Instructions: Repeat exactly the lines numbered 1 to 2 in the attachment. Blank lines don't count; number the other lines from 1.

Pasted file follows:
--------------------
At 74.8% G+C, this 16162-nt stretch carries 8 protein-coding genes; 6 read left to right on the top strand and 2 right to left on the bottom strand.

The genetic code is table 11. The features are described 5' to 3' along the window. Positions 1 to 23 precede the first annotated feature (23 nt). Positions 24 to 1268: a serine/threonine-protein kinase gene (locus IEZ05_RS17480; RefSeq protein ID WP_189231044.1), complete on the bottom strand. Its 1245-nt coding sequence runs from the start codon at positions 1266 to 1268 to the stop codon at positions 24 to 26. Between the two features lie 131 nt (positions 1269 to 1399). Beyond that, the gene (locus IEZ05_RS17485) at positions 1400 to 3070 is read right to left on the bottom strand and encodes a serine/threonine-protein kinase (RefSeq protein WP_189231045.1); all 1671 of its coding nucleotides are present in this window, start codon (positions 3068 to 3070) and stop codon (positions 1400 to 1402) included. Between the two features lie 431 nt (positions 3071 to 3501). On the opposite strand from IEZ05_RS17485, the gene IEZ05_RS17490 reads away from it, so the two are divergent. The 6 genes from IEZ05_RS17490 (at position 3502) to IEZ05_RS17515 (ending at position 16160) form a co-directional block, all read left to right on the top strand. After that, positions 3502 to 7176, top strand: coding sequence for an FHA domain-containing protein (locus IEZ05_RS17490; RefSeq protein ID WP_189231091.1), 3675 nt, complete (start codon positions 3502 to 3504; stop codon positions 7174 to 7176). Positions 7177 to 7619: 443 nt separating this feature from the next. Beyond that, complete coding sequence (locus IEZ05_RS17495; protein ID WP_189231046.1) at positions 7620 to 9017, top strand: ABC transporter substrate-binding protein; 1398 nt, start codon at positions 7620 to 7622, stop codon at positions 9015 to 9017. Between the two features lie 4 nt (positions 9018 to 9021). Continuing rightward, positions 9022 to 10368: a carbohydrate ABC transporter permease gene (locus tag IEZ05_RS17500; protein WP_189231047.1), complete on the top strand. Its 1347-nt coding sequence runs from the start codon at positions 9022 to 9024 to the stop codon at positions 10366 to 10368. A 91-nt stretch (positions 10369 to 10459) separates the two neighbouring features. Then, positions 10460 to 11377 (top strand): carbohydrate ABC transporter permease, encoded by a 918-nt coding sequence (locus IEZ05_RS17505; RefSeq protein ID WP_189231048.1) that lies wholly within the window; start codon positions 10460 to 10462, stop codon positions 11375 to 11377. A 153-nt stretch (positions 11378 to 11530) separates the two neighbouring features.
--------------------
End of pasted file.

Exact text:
At 74.8% G+C, this 16162-nt stretch carries 8 protein-coding genes; 6 read left to right on the top strand and 2 right to left on the bottom strand.

The genetic code is table 11. The features are described 5' to 3' along the window. Positions 1 to 23 precede the first annotated feature (23 nt). Positions 24 to 1268: a serine/threonine-protein kinase gene (locus IEZ05_RS17480; RefSeq protein ID WP_189231044.1), complete on the bottom strand. Its 1245-nt coding sequence runs from the start codon at positions 1266 to 1268 to the stop codon at positions 24 to 26. Between the two features lie 131 nt (positions 1269 to 1399). Beyond that, the gene (locus IEZ05_RS17485) at positions 1400 to 3070 is read right to left on the bottom strand and encodes a serine/threonine-protein kinase (RefSeq protein WP_189231045.1); all 1671 of its coding nucleotides are present in this window, start codon (positions 3068 to 3070) and stop codon (positions 1400 to 1402) included. Between the two features lie 431 nt (positions 3071 to 3501). On the opposite strand from IEZ05_RS17485, the gene IEZ05_RS17490 reads away from it, so the two are divergent. The 6 genes from IEZ05_RS17490 (at position 3502) to IEZ05_RS17515 (ending at position 16160) form a co-directional block, all read left to right on the top strand. After that, positions 3502 to 7176, top strand: coding sequence for an FHA domain-containing protein (locus IEZ05_RS17490; RefSeq protein ID WP_189231091.1), 3675 nt, complete (start codon positions 3502 to 3504; stop codon positions 7174 to 7176). Positions 7177 to 7619: 443 nt separating this feature from the next. Beyond that, complete coding sequence (locus IEZ05_RS17495; protein ID WP_189231046.1) at positions 7620 to 9017, top strand: ABC transporter substrate-binding protein; 1398 nt, start codon at positions 7620 to 7622, stop codon at positions 9015 to 9017. Between the two features lie 4 nt (positions 9018 to 9021). Continuing rightward, positions 9022 to 10368: a carbohydrate ABC transporter permease gene (locus tag IEZ05_RS17500; protein WP_189231047.1), complete on the top strand. Its 1347-nt coding sequence runs from the start codon at positions 9022 to 9024 to the stop codon at positions 10366 to 10368. A 91-nt stretch (positions 10369 to 10459) separates the two neighbouring features. Then, positions 10460 to 11377 (top strand): carbohydrate ABC transporter permease, encoded by a 918-nt coding sequence (locus IEZ05_RS17505; RefSeq protein ID WP_189231048.1) that lies wholly within the window; start codon positions 10460 to 10462, stop codon positions 11375 to 11377. A 153-nt stretch (positions 11378 to 11530) separates the two neighbouring features.